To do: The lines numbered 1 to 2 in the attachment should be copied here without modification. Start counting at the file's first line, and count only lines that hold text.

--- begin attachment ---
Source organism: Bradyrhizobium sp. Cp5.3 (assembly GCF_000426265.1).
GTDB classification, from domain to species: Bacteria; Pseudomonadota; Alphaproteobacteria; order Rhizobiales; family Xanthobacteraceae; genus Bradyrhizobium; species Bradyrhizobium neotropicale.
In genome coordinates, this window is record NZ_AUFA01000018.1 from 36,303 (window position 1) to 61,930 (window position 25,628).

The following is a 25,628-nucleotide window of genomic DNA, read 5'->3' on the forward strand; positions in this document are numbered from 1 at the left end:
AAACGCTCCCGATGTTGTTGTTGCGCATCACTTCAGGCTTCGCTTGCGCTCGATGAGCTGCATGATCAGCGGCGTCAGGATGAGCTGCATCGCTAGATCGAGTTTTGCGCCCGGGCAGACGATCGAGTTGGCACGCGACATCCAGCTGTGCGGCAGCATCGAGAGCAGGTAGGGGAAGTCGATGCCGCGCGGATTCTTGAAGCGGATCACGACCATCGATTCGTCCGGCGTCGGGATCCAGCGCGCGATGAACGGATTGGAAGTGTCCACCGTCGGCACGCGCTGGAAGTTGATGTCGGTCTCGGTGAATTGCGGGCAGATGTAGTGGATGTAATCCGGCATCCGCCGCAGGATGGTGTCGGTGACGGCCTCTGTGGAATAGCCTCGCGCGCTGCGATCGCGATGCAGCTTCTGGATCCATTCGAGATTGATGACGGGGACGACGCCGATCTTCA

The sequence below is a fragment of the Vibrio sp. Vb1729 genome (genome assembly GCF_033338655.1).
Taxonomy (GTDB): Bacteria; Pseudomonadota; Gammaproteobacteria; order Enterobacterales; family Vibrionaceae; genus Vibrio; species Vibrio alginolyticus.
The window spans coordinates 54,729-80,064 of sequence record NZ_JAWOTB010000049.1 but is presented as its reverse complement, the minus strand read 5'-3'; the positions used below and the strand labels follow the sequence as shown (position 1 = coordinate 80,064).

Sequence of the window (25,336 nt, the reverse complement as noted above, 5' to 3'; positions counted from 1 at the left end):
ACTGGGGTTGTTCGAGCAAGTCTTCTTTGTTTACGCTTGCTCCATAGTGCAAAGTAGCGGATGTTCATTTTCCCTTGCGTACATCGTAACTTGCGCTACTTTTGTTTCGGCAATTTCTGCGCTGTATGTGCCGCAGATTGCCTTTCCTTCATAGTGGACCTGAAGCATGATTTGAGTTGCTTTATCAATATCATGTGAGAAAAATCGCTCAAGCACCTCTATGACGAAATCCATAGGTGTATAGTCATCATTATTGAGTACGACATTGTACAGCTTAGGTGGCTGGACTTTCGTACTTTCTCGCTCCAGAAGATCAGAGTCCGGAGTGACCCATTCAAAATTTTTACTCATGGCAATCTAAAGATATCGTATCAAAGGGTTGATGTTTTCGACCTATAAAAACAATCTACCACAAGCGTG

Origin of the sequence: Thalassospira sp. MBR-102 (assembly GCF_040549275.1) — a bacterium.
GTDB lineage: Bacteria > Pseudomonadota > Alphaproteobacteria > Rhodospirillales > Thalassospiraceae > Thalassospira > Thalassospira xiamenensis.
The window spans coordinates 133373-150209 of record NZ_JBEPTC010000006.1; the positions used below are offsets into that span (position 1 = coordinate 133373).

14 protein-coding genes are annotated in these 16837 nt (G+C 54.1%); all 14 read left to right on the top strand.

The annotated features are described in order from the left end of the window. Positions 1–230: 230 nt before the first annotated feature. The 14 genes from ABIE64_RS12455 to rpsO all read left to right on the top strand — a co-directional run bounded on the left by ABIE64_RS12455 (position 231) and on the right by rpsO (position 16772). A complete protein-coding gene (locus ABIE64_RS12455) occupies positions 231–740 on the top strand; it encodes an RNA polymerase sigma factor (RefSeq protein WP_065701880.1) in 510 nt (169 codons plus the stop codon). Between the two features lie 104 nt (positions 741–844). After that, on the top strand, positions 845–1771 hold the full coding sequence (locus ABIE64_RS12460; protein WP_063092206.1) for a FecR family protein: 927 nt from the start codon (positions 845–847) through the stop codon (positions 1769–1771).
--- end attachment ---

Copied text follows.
Source organism: Bradyrhizobium sp. Cp5.3 (assembly GCF_000426265.1).
GTDB classification, from domain to species: Bacteria; Pseudomonadota; Alphaproteobacteria; order Rhizobiales; family Xanthobacteraceae; genus Bradyrhizobium; species Bradyrhizobium neotropicale.